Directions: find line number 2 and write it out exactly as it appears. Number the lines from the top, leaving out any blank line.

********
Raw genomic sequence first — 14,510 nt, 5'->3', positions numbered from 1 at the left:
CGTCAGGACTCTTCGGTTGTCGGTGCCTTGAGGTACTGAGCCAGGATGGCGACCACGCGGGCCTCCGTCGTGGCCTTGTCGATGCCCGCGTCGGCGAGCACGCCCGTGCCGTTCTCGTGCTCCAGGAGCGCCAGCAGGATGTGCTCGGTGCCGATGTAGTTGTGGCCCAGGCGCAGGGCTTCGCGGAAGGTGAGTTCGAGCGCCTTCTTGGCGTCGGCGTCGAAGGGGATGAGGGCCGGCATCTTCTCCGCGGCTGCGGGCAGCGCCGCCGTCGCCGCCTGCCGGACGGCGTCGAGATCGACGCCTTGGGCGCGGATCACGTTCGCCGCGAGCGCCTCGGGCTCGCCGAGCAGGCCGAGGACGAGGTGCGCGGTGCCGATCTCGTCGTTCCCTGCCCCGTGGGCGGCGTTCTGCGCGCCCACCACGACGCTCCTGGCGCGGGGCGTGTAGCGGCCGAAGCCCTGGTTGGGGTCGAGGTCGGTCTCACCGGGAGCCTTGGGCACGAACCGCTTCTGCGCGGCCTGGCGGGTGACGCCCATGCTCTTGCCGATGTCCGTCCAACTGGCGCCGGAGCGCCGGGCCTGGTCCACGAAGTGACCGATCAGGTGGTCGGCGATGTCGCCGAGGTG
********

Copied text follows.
CGTCAGGACTCTTCGGTTGTCGGTGCCTTGAGGTACTGAGCCAGGATGGCGACCACGCGGGCCTCCGTCGTGGCCTTGTCGATGCCCGCGTCGGCGAGCACGCCCGTGCCGTTCTCGTGCTCCAGGAGCGCCAGCAGGATGTGCTCGGTGCCGATGTAGTTGTGGCCCAGGCGCAGGGCTTCGCGGAAGGTGAGTTCGAGCGCCTTCTTGGCGTCGGCGTCGAAGGGGATGAGGGCCGGCATCTTCTCCGCGGCTGCGGGCAGCGCCGCCGTCGCCGCCTGCCGGACGGCGTCGAGATCGACGCCTTGGGCGCGGATCACGTTCGCCGCGAGCGCCTCGGGCTCGCCGAGCAGGCCGAGGACGAGGTGCGCGGTGCCGATCTCGTCGTTCCCTGCCCCGTGGGCGGCGTTCTGCGCGCCCACCACGACGCTCCTGGCGCGGGGCGTGTAGCGGCCGAAGCCCTGGTTGGGGTCGAGGTCGGTCTCACCGGGAGCCTTGGGCACGAACCGCTTCTGCGCGGCCTGGCGGGTGACGCCCATGCTCTTGCCGATGTCCGTCCAACTGGCGCCGGAGCGCCGGGCCTGGTCCACGAAGTGACCGATCAGGTGGTCGGCGATGTCGCCGAGGTG